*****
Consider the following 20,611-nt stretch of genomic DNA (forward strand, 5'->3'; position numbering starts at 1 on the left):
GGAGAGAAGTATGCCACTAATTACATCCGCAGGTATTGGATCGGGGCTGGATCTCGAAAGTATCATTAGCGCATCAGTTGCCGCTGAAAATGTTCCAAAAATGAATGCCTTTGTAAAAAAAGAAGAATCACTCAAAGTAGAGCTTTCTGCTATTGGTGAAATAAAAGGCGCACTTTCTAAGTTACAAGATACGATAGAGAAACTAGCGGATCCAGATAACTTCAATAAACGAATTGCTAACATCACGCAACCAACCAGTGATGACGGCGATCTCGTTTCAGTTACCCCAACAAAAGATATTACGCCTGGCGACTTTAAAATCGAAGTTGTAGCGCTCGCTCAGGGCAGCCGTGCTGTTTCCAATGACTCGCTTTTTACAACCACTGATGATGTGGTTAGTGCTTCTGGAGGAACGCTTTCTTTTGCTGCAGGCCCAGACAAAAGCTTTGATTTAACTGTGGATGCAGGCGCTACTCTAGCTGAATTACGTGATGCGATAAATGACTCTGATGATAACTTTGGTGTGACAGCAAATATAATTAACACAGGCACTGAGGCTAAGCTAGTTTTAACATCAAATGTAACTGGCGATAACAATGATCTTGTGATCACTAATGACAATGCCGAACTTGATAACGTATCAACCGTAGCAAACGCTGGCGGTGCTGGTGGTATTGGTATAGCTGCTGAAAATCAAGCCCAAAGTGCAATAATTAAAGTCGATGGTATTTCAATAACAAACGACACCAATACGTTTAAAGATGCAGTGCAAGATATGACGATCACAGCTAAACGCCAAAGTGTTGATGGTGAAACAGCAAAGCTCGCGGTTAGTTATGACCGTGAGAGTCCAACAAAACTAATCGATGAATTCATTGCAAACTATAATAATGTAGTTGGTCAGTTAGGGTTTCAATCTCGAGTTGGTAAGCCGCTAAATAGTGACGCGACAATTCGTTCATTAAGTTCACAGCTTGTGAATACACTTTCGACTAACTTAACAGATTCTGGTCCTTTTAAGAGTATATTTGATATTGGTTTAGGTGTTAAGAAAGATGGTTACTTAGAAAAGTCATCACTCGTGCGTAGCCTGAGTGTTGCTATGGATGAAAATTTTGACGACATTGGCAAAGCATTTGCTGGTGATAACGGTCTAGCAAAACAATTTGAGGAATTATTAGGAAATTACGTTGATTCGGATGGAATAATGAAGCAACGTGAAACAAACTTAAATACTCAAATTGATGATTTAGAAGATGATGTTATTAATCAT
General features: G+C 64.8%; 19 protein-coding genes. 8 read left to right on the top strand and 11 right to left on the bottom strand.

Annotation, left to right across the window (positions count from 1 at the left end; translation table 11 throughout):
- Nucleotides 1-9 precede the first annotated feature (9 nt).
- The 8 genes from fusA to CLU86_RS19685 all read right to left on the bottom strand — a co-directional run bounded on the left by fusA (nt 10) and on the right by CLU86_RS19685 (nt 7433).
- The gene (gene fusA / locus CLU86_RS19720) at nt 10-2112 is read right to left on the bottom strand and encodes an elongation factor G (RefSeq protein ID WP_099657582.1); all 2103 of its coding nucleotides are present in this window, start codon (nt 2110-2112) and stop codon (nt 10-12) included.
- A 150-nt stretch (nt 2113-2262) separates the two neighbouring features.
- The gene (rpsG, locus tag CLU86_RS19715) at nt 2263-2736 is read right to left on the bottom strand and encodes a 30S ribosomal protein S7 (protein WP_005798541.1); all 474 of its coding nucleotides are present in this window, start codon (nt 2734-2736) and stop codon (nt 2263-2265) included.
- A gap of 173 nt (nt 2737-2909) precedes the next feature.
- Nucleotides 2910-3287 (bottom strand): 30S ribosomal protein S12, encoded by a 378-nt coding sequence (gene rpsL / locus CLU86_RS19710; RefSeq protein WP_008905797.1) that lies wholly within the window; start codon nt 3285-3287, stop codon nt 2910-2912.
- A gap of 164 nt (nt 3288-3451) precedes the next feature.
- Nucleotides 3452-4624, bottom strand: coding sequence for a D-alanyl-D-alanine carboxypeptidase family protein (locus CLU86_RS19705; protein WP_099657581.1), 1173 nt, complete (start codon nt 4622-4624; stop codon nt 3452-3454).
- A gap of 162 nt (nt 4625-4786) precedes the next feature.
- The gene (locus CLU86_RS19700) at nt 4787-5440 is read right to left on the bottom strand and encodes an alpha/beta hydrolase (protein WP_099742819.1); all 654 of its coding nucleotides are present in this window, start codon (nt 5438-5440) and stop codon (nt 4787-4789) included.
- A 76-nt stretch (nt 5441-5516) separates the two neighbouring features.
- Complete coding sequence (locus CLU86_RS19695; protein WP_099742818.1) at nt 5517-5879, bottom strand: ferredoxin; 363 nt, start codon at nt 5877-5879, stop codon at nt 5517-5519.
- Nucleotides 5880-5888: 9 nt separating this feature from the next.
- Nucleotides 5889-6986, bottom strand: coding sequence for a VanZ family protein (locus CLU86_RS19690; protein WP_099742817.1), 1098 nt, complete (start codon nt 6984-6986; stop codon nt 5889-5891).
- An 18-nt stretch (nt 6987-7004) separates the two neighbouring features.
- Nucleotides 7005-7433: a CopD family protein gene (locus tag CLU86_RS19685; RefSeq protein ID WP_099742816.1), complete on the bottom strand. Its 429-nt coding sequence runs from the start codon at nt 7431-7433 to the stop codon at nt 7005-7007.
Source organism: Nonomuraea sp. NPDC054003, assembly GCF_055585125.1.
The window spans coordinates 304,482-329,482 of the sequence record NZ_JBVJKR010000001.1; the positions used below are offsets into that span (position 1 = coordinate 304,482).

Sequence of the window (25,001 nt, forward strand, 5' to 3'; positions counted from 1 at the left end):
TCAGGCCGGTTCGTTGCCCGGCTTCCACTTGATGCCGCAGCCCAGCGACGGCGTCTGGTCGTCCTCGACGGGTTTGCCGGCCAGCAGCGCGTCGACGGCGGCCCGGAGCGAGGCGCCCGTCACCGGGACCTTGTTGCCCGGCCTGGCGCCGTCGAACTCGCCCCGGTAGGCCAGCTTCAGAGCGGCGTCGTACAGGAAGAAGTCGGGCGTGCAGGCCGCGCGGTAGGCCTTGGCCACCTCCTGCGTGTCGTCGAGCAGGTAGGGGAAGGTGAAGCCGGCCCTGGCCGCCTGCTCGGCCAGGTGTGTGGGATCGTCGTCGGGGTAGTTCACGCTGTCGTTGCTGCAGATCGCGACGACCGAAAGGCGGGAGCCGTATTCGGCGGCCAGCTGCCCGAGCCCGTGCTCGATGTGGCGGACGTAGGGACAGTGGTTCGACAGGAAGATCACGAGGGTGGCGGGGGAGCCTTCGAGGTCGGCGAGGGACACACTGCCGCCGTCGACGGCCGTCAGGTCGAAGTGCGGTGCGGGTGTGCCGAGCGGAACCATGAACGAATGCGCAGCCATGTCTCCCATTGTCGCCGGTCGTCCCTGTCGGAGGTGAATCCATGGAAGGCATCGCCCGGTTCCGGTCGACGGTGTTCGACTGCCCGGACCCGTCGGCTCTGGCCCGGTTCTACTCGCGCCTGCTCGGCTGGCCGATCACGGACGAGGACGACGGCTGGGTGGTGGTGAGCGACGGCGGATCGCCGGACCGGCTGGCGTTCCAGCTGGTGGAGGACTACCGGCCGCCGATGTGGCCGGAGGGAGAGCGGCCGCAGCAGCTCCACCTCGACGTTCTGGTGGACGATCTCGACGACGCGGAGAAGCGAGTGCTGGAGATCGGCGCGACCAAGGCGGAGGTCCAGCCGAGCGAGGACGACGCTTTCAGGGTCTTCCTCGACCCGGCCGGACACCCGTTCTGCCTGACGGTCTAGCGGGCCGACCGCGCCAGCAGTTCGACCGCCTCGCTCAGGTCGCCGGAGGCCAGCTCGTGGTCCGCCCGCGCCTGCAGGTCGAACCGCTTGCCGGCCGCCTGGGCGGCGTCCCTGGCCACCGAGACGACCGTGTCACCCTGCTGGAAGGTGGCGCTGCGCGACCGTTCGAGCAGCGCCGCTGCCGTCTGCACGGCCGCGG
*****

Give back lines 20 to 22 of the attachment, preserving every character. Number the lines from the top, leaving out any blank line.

- An 18-nt stretch (nt 6987-7004) separates the two neighbouring features.
- Nucleotides 7005-7433: a CopD family protein gene (locus tag CLU86_RS19685; RefSeq protein ID WP_099742816.1), complete on the bottom strand. Its 429-nt coding sequence runs from the start codon at nt 7431-7433 to the stop codon at nt 7005-7007.
Source organism: Nonomuraea sp. NPDC054003, assembly GCF_055585125.1.